The Namibian economy still has four years before it can recover, FNB Namibia Economist, Namene Kalili, said on Thursday.
Speaking during Stimulus Investments results’ presentation in Windhoek, Kalili said Namibia’s economic slowdown which has resulted in many job cuts across different sectors, will last for six years, of which two years have already passed.
“We still have four years to go,” he said.
According to the Preliminary National Accounts numbers, the local economy is estimated to have experienced negative growth of 0.8 percent last year.
A moderate recovery of about 1.2 percent is projected for this year, before picking up to above 2 percent in 2019 and 3 percent a year after.
Kalili said he expects the Bank of Namibia to continue with its accommodative policy, although he does not expect this to have any big impact on the economy.
He said he expects the government’s ballooned structure to remain largely intact with no job cuts due to elections to be held next year.
This comes as Finance Minister, Calle Schlettwein recently said government is going ahead with plans to cut its wage bill, through freezing recruitment and replacing vacant positions with those already within the civil service.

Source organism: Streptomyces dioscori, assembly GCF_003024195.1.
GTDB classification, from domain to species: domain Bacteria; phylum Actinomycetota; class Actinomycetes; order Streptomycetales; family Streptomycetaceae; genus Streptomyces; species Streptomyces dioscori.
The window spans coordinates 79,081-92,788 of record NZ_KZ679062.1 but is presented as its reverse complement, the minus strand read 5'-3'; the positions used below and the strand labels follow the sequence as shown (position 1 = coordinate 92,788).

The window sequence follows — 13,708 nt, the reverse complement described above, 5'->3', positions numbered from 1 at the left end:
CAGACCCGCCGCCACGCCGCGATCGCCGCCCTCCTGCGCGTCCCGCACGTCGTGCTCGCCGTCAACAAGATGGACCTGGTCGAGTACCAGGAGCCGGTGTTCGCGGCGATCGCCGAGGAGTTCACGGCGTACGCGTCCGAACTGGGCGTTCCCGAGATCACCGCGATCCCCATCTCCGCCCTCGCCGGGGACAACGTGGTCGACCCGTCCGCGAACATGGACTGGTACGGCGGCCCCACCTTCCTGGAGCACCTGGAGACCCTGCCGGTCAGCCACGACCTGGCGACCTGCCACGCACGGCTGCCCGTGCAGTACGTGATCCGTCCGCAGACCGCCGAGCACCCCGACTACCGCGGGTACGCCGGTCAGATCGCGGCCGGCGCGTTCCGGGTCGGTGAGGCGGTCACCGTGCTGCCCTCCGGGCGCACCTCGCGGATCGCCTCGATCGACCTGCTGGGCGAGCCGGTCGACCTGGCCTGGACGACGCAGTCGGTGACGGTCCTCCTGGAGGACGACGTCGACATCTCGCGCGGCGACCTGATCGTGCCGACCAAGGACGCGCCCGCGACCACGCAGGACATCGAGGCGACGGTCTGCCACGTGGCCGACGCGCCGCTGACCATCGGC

The public sector wage bill takes up almost 50 percent of national revenue, a situation which Schlettwein said ‘clouds out’ the ability of the government to provide services such as health and education.
According to figures provided by Kalili, after the upswing in GDP in 2013 and 2014, where growth was positive and hovered above four percent, GDP growth has been on the downswing, reaching the current negative growth.
Meanwhile, Stimulus CEO, Josephat Mwatotele, said the company was satisfied with the results achieved over the past financial year.
The company recorded revenues of N$36 million in 2017 compared to N$34 million in 2016, although profit declined to N$4,9 million compared to N$11 million in 2016.
“The negative macro-economic environment in Namibia resulted in 2017 being economically challenging for most Namibian businesses.
“GDP growth was negative, consumer confidence was low, and policy uncertainty negatively impacted companies' strategic deployment of capital. Although liquidity has improved somewhat, the Namibian economy remains in a vulnerable position and the outlook in the short to medium term remains challenging.”
The Stimulus portfolio delivered strong dividend payments totalling N$50.83 million for the year under review.
This was achieved by dividend payments by investee companies as well as the sale of the Joe’s Beerhouse property.
In 2017, Stimulus deployed additional capital of N$60 million within its portfolio as part of its approach to help investee companies grow their businesses, diversify, unlock value and support their long-term strategy.